Growing gardens on the school grounds means increased green space in our city, which brings multiple environmental benefits.
Gardens in ”naturalized” school grounds, especially where there are trees, offer shady areas in the heart of the city for teaching or playing, helping to reduce urban heat, a significant environmental problem in most large cities. Urban areas are hotter than surrounding areas due to factors including: vast expanses of asphalt and concrete surfaces that absorb heat; lack of green spaces or vegetative surfaces; heat produced by industry and vehicles; and large buildings that trap daytime heat and prevent cooling at night. This, in turn, can exacerbate environmental and health problems such as increased energy use by air conditioners and heat-related health concerns. In cities like Toronto, every green area counts towards keeping surface temperatures cooler – not just due to shade but also because leafy plants cool the air through transpiration (water evaporation from the leaves).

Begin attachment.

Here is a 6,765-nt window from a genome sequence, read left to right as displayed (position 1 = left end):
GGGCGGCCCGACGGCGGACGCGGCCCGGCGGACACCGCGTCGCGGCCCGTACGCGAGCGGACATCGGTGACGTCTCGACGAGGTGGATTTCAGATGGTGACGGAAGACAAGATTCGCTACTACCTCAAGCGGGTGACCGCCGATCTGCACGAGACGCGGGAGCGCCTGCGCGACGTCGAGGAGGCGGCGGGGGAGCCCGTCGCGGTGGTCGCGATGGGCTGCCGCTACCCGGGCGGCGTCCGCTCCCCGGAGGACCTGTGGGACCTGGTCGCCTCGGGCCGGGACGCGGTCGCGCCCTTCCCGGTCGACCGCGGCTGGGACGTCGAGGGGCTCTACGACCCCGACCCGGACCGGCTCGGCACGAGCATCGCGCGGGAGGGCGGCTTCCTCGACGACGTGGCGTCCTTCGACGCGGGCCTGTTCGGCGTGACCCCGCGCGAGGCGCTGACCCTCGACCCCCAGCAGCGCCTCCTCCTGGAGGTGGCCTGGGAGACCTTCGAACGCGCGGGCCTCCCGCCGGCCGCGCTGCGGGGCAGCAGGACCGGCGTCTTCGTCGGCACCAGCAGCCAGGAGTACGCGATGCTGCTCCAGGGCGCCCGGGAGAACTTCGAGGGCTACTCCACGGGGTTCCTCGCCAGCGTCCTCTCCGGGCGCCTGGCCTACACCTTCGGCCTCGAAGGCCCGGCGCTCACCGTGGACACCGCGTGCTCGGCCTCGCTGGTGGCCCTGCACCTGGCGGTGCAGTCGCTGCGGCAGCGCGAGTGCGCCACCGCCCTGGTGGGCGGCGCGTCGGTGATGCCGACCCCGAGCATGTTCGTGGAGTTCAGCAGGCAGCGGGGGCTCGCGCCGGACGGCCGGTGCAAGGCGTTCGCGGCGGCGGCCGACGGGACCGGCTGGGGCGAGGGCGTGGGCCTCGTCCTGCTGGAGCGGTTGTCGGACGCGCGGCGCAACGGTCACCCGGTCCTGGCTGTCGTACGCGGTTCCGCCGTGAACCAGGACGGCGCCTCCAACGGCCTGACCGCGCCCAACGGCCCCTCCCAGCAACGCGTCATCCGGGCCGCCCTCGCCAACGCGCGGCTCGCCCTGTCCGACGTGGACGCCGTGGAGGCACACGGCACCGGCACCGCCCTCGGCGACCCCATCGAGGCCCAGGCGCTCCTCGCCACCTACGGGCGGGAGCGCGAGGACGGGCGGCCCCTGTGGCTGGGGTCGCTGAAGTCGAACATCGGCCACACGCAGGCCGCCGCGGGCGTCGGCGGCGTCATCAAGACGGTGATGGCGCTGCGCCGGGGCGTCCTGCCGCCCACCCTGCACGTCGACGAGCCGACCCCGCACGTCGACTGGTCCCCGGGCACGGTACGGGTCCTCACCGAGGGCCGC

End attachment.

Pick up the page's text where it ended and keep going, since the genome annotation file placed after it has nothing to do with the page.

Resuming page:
Toronto, along with many other cities, lacks porous surfaces to absorb rainfall. Much of the city is paved over with concrete, asphalt and other impervious materials that increase stormwater runoff. When there is a heavy rainfall the runoff goes into the lake, taking with it debris, pollutants, and sometimes raw sewage from an overloaded sewer system. The runoff can also mean increased flooding. Green spaces such as those provided by school gardens absorb rainwater and can reduce pollution and flooding.